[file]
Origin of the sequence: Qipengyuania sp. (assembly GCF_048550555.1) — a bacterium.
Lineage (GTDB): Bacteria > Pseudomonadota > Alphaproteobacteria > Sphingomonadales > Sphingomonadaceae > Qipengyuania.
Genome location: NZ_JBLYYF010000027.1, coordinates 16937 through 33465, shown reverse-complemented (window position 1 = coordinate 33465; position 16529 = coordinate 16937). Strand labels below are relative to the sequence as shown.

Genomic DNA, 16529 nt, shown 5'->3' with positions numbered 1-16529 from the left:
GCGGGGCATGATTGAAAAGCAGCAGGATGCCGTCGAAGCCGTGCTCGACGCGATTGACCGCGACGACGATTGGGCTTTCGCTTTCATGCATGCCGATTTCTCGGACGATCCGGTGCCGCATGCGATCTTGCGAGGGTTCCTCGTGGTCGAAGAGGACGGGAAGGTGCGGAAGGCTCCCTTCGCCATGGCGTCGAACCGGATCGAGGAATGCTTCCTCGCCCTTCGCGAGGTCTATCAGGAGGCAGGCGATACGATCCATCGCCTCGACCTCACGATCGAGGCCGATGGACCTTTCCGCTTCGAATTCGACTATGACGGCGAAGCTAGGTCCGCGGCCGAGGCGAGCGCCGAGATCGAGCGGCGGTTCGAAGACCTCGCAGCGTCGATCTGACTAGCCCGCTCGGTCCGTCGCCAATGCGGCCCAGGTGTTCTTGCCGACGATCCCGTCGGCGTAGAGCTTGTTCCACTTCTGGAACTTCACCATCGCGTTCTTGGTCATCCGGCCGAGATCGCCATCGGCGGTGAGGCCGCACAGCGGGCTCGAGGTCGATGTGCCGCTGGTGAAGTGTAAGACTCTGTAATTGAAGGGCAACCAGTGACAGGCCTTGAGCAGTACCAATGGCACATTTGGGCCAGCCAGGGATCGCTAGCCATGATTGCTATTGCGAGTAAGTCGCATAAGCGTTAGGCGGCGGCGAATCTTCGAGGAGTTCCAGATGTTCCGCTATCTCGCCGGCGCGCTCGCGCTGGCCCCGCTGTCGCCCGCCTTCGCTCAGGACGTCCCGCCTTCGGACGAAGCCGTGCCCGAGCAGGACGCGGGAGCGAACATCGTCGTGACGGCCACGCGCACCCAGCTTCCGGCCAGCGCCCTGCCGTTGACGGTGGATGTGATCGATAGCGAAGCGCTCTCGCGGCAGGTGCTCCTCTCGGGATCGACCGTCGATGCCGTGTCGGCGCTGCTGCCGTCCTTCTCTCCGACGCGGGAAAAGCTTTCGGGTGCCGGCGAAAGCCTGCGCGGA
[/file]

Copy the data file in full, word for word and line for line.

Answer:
Origin of the sequence: Qipengyuania sp. (assembly GCF_048550555.1) — a bacterium.
Lineage (GTDB): Bacteria > Pseudomonadota > Alphaproteobacteria > Sphingomonadales > Sphingomonadaceae > Qipengyuania.
Genome location: NZ_JBLYYF010000027.1, coordinates 16937 through 33465, shown reverse-complemented (window position 1 = coordinate 33465; position 16529 = coordinate 16937). Strand labels below are relative to the sequence as shown.

Genomic DNA, 16529 nt, shown 5'->3' with positions numbered 1-16529 from the left:
GCGGGGCATGATTGAAAAGCAGCAGGATGCCGTCGAAGCCGTGCTCGACGCGATTGACCGCGACGACGATTGGGCTTTCGCTTTCATGCATGCCGATTTCTCGGACGATCCGGTGCCGCATGCGATCTTGCGAGGGTTCCTCGTGGTCGAAGAGGACGGGAAGGTGCGGAAGGCTCCCTTCGCCATGGCGTCGAACCGGATCGAGGAATGCTTCCTCGCCCTTCGCGAGGTCTATCAGGAGGCAGGCGATACGATCCATCGCCTCGACCTCACGATCGAGGCCGATGGACCTTTCCGCTTCGAATTCGACTATGACGGCGAAGCTAGGTCCGCGGCCGAGGCGAGCGCCGAGATCGAGCGGCGGTTCGAAGACCTCGCAGCGTCGATCTGACTAGCCCGCTCGGTCCGTCGCCAATGCGGCCCAGGTGTTCTTGCCGACGATCCCGTCGGCGTAGAGCTTGTTCCACTTCTGGAACTTCACCATCGCGTTCTTGGTCATCCGGCCGAGATCGCCATCGGCGGTGAGGCCGCACAGCGGGCTCGAGGTCGATGTGCCGCTGGTGAAGTGTAAGACTCTGTAATTGAAGGGCAACCAGTGACAGGCCTTGAGCAGTACCAATGGCACATTTGGGCCAGCCAGGGATCGCTAGCCATGATTGCTATTGCGAGTAAGTCGCATAAGCGTTAGGCGGCGGCGAATCTTCGAGGAGTTCCAGATGTTCCGCTATCTCGCCGGCGCGCTCGCGCTGGCCCCGCTGTCGCCCGCCTTCGCTCAGGACGTCCCGCCTTCGGACGAAGCCGTGCCCGAGCAGGACGCGGGAGCGAACATCGTCGTGACGGCCACGCGCACCCAGCTTCCGGCCAGCGCCCTGCCGTTGACGGTGGATGTGATCGATAGCGAAGCGCTCTCGCGGCAGGTGCTCCTCTCGGGATCGACCGTCGATGCCGTGTCGGCGCTGCTGCCGTCCTTCTCTCCGACGCGGGAAAAGCTTTCGGGTGCCGGCGAAAGCCTGCGCGGA